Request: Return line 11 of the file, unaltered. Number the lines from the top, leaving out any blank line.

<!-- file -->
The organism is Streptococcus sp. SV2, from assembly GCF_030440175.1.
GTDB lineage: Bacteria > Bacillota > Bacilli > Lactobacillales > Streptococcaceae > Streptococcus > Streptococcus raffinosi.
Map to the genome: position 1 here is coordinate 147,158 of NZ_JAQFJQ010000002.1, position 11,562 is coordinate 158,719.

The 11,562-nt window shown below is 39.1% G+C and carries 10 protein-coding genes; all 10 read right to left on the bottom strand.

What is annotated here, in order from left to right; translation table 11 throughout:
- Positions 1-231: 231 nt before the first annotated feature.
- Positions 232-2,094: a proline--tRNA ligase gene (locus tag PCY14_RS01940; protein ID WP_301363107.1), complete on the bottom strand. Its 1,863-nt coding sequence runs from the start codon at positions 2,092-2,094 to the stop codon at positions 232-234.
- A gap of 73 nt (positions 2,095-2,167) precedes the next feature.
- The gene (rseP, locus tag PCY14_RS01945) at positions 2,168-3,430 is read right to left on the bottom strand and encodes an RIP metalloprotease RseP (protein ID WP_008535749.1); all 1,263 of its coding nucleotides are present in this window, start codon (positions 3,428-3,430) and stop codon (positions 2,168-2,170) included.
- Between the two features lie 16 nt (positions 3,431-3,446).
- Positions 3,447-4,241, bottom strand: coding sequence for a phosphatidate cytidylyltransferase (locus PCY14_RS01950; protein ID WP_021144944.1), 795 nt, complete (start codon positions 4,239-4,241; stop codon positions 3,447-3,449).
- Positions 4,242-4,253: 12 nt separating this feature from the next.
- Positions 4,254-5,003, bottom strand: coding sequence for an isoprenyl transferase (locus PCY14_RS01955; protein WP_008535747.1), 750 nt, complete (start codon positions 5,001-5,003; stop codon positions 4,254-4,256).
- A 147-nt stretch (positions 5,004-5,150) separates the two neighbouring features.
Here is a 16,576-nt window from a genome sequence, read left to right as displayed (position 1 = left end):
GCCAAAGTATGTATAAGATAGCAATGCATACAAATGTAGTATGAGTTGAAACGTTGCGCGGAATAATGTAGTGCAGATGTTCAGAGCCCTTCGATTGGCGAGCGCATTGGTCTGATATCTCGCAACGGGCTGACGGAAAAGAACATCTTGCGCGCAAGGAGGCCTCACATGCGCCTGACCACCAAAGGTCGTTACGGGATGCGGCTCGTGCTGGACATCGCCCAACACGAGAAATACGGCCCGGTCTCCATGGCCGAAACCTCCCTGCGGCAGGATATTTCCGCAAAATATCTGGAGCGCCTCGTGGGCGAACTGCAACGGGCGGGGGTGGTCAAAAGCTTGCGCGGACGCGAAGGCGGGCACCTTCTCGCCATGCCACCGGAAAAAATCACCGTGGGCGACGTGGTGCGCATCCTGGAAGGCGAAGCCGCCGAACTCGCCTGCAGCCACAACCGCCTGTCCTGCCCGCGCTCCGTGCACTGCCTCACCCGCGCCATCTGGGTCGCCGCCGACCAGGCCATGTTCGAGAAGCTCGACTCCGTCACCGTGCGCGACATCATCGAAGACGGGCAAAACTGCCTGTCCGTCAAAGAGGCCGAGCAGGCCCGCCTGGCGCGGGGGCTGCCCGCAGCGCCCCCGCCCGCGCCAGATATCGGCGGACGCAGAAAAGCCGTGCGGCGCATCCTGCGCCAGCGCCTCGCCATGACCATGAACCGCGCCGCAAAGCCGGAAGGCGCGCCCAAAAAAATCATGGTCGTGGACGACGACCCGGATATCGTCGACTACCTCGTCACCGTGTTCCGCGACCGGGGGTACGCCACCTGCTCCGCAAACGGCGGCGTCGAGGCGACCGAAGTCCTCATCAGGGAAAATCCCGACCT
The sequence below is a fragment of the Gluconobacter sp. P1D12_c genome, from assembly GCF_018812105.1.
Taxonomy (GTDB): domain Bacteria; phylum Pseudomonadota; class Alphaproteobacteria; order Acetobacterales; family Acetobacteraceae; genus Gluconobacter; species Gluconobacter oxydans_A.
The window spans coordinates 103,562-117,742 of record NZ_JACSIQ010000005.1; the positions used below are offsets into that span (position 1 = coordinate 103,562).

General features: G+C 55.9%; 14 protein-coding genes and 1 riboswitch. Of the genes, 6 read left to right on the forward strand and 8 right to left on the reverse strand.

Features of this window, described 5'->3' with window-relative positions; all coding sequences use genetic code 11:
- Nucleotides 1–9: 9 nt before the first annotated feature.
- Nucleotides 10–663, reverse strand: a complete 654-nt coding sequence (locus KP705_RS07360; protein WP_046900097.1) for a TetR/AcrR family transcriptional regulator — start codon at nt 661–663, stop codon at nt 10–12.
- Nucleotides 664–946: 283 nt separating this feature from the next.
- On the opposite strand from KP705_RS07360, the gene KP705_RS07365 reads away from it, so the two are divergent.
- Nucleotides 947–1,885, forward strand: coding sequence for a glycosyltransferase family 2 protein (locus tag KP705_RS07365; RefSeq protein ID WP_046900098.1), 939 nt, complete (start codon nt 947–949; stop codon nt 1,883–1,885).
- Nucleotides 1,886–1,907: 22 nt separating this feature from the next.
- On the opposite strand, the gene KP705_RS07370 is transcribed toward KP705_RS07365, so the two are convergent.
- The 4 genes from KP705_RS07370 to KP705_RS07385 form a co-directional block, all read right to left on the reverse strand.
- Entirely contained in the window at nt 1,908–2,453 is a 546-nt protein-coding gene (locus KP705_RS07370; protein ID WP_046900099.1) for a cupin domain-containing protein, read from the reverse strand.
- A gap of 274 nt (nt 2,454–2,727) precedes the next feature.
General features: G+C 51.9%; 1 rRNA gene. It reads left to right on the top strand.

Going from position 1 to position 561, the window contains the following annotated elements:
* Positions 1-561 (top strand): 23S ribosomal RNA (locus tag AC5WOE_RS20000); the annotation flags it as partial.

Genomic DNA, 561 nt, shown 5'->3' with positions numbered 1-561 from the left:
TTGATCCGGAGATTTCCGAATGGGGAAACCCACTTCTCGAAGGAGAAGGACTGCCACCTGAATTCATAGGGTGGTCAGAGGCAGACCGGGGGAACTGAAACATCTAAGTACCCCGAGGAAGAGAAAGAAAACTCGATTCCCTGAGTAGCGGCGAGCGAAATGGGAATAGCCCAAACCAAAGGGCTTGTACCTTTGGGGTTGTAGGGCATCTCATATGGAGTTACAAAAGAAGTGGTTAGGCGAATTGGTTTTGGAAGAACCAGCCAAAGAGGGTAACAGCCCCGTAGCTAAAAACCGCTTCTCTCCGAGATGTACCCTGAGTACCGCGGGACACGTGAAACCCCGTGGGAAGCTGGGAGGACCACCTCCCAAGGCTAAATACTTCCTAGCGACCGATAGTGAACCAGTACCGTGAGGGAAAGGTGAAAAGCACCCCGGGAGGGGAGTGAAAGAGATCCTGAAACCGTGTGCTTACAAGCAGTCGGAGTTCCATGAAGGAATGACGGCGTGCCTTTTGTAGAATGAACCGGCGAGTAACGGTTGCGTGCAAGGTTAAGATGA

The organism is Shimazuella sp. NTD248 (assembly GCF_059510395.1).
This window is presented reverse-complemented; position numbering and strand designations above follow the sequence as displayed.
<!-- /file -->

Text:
- Positions 3,447-4,241, bottom strand: coding sequence for a phosphatidate cytidylyltransferase (locus PCY14_RS01950; protein ID WP_021144944.1), 795 nt, complete (start codon positions 4,239-4,241; stop codon positions 3,447-3,449).